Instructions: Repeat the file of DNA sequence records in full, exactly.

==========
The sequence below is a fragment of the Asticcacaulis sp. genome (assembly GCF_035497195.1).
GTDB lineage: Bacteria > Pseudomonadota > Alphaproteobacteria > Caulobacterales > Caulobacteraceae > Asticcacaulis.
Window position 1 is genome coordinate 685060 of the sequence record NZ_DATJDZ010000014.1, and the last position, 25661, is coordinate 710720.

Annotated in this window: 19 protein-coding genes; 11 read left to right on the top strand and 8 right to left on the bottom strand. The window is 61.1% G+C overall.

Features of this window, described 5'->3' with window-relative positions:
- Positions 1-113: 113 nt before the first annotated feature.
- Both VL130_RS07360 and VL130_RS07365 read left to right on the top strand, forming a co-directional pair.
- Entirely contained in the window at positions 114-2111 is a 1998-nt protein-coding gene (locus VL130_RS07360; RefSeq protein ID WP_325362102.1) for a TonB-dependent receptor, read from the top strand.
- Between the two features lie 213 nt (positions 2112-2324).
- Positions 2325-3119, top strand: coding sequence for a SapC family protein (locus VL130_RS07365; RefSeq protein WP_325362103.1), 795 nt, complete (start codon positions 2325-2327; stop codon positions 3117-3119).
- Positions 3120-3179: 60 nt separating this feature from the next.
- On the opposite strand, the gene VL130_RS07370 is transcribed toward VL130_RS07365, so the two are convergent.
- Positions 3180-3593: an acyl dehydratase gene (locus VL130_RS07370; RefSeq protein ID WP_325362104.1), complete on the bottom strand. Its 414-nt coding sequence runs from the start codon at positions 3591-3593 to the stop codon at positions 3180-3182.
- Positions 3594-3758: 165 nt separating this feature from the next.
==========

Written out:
The sequence below is a fragment of the Asticcacaulis sp. genome (assembly GCF_035497195.1).
GTDB lineage: Bacteria > Pseudomonadota > Alphaproteobacteria > Caulobacterales > Caulobacteraceae > Asticcacaulis.
Window position 1 is genome coordinate 685060 of the sequence record NZ_DATJDZ010000014.1, and the last position, 25661, is coordinate 710720.

Annotated in this window: 19 protein-coding genes; 11 read left to right on the top strand and 8 right to left on the bottom strand. The window is 61.1% G+C overall.

Features of this window, described 5'->3' with window-relative positions:
- Positions 1-113: 113 nt before the first annotated feature.
- Both VL130_RS07360 and VL130_RS07365 read left to right on the top strand, forming a co-directional pair.
- Entirely contained in the window at positions 114-2111 is a 1998-nt protein-coding gene (locus VL130_RS07360; RefSeq protein ID WP_325362102.1) for a TonB-dependent receptor, read from the top strand.
- Between the two features lie 213 nt (positions 2112-2324).
- Positions 2325-3119, top strand: coding sequence for a SapC family protein (locus VL130_RS07365; RefSeq protein WP_325362103.1), 795 nt, complete (start codon positions 2325-2327; stop codon positions 3117-3119).
- Positions 3120-3179: 60 nt separating this feature from the next.
- On the opposite strand, the gene VL130_RS07370 is transcribed toward VL130_RS07365, so the two are convergent.
- Positions 3180-3593: an acyl dehydratase gene (locus VL130_RS07370; RefSeq protein ID WP_325362104.1), complete on the bottom strand. Its 414-nt coding sequence runs from the start codon at positions 3591-3593 to the stop codon at positions 3180-3182.
- Positions 3594-3758: 165 nt separating this feature from the next.